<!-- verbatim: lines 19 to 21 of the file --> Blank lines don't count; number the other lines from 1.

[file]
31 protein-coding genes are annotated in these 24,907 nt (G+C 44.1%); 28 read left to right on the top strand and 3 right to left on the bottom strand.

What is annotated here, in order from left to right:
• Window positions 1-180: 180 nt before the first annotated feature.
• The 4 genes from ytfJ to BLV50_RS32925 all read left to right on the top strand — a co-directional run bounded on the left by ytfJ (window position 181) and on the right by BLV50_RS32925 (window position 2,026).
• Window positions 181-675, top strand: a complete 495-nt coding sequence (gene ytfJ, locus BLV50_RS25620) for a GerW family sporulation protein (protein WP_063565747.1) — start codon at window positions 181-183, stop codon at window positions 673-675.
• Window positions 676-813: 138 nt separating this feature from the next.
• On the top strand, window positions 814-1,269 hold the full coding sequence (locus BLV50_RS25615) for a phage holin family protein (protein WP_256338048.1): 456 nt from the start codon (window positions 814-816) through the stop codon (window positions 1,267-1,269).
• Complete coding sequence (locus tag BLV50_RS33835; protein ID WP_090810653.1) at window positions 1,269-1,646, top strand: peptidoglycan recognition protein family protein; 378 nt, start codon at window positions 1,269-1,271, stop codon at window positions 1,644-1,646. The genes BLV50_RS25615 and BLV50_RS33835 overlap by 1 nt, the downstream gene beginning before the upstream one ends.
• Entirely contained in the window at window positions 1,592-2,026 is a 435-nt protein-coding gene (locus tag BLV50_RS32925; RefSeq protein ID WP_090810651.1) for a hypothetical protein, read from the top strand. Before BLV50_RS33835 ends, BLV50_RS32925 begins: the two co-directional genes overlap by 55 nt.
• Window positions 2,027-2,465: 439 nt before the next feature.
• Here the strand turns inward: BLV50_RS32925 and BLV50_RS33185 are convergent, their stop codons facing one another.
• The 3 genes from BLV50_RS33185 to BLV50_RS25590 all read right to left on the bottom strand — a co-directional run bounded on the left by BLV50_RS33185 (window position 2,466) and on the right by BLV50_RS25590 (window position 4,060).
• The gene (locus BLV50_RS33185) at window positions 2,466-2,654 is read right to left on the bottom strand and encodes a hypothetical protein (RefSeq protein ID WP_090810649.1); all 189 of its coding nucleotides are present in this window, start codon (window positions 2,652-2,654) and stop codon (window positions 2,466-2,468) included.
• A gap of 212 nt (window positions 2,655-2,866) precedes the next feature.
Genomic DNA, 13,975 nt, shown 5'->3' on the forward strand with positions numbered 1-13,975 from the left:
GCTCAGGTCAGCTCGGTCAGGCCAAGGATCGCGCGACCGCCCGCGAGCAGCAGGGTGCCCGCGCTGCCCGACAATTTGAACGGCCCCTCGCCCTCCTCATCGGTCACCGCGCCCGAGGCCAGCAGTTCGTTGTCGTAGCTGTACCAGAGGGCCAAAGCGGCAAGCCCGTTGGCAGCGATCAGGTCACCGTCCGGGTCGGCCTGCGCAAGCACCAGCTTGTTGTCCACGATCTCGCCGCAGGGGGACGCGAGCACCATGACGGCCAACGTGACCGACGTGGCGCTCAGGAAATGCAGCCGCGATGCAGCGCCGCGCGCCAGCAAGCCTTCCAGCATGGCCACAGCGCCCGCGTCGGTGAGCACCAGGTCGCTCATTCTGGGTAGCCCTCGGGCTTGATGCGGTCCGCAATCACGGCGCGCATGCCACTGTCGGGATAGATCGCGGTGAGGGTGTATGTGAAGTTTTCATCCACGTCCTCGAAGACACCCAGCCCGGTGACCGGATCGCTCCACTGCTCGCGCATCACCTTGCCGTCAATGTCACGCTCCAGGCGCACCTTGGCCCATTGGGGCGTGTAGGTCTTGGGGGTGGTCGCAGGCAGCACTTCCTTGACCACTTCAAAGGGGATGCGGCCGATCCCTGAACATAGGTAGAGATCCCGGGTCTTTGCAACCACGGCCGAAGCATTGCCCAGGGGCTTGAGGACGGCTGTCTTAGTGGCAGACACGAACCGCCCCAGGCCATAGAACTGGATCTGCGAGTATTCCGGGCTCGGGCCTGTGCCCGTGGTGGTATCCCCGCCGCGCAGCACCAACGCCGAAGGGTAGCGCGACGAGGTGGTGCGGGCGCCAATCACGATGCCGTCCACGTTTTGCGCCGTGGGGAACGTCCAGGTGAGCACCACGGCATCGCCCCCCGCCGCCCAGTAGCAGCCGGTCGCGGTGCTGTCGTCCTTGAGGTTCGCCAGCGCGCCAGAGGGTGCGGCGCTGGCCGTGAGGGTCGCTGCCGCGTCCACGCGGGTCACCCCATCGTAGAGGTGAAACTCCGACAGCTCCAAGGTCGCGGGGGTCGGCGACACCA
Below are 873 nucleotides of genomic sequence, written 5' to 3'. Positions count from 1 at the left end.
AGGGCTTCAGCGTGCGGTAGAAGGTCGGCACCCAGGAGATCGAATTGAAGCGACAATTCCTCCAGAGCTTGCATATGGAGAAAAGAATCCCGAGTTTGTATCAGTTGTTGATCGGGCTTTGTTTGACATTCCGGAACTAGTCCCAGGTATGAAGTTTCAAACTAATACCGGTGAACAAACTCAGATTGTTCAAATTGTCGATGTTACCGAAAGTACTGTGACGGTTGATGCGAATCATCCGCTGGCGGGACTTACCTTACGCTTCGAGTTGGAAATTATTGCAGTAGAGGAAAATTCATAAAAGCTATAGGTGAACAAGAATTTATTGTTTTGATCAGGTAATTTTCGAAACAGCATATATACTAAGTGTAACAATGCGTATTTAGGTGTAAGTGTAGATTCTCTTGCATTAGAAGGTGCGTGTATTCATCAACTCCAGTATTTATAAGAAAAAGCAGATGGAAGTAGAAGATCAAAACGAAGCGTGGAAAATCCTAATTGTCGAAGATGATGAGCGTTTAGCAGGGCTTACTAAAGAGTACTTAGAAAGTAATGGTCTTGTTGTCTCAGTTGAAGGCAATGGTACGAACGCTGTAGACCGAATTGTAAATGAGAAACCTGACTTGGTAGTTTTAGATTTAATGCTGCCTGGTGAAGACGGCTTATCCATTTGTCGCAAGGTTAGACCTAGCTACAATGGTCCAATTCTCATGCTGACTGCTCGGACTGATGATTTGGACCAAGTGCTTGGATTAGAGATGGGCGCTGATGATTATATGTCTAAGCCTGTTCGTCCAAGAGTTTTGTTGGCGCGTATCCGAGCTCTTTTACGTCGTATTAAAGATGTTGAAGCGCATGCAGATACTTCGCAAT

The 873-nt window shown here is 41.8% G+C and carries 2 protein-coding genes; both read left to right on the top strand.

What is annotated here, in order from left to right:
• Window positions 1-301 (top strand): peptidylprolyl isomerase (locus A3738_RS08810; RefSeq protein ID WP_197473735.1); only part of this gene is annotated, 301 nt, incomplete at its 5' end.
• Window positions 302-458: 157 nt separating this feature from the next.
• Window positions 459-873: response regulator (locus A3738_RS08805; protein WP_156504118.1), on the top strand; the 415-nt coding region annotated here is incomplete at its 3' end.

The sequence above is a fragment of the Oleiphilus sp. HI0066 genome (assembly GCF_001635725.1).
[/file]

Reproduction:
The 873-nt window shown here is 41.8% G+C and carries 2 protein-coding genes; both read left to right on the top strand.

What is annotated here, in order from left to right:
• Window positions 1-301 (top strand): peptidylprolyl isomerase (locus A3738_RS08810; RefSeq protein ID WP_197473735.1); only part of this gene is annotated, 301 nt, incomplete at its 5' end.